Google's new mobile phone payment service, Android Pay, will not garner any transaction fees from credit card companies, which may put pressure on competitor Apple to drop or lower its charges, the Wall Street Journal reported.
Apple Pay, which launched last year, reached deals with big banks and other credit card issuers to receive 0.15% of the value of each credit card transaction, the journal said on Friday. Apple collects a half-cent per purchase on bank debit cards, it said.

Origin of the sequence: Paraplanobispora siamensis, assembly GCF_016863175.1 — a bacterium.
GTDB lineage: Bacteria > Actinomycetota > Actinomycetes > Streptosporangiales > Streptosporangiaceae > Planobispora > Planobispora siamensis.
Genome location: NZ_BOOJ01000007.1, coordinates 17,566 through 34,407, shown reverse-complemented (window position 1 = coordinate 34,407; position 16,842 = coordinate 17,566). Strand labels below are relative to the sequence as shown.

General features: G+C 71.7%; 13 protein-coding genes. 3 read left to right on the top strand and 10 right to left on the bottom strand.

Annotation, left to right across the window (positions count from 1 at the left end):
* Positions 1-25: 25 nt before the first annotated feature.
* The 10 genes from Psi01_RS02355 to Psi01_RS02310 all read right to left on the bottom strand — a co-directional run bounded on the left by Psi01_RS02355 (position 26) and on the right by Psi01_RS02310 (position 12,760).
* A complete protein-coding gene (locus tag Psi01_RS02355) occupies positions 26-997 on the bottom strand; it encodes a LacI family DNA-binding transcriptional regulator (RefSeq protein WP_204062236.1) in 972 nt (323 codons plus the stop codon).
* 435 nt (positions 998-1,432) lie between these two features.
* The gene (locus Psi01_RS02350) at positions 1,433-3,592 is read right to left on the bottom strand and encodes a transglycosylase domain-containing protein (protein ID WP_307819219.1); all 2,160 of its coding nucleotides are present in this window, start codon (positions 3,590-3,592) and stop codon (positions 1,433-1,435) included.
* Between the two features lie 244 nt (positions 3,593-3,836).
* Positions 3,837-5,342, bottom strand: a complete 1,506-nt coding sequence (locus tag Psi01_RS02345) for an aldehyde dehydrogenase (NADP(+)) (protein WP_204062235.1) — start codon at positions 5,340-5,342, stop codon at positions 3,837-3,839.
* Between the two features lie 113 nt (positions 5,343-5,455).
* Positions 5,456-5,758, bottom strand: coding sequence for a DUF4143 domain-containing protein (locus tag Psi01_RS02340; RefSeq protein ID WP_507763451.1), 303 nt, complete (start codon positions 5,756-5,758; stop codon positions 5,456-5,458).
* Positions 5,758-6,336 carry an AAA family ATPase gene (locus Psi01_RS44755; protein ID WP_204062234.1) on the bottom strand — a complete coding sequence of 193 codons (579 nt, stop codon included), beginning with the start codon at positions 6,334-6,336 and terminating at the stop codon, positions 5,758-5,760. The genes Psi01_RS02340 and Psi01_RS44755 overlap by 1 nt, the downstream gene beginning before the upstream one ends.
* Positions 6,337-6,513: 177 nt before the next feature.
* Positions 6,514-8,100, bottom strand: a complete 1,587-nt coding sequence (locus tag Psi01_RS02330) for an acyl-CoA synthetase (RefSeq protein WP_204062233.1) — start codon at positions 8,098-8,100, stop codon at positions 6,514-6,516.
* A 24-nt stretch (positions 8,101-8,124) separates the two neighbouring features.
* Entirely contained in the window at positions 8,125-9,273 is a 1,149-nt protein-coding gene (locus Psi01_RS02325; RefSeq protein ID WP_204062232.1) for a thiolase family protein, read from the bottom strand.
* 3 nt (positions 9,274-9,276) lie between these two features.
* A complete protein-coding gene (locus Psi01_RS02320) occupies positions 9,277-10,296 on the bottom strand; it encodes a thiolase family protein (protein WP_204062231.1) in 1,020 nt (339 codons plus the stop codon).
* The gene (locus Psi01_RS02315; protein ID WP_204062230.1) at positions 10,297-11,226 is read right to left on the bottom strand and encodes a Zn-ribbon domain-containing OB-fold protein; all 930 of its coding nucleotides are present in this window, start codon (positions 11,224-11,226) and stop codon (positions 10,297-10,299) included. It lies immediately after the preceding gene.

Google's service will not receive any fees for the transactions, the newspaper reported, citing unidentified people familiar with the situation. It said Visa Inc and Mastercard Inc have made their 'tokenization' card-security service free, which prevents payments services from charging fees to issuers.
"There is one agreement with Visa and the banks can have confidence that there are no pass-through fees," Visa President Ryan McInerney told the newspaper.
WSJ said the rules may prompt changes in Apple's mobile phone payment deal with banks. It said some banks are not happy about sharing fees and could try to use Google's arrangement to effect changes in Apple's deals.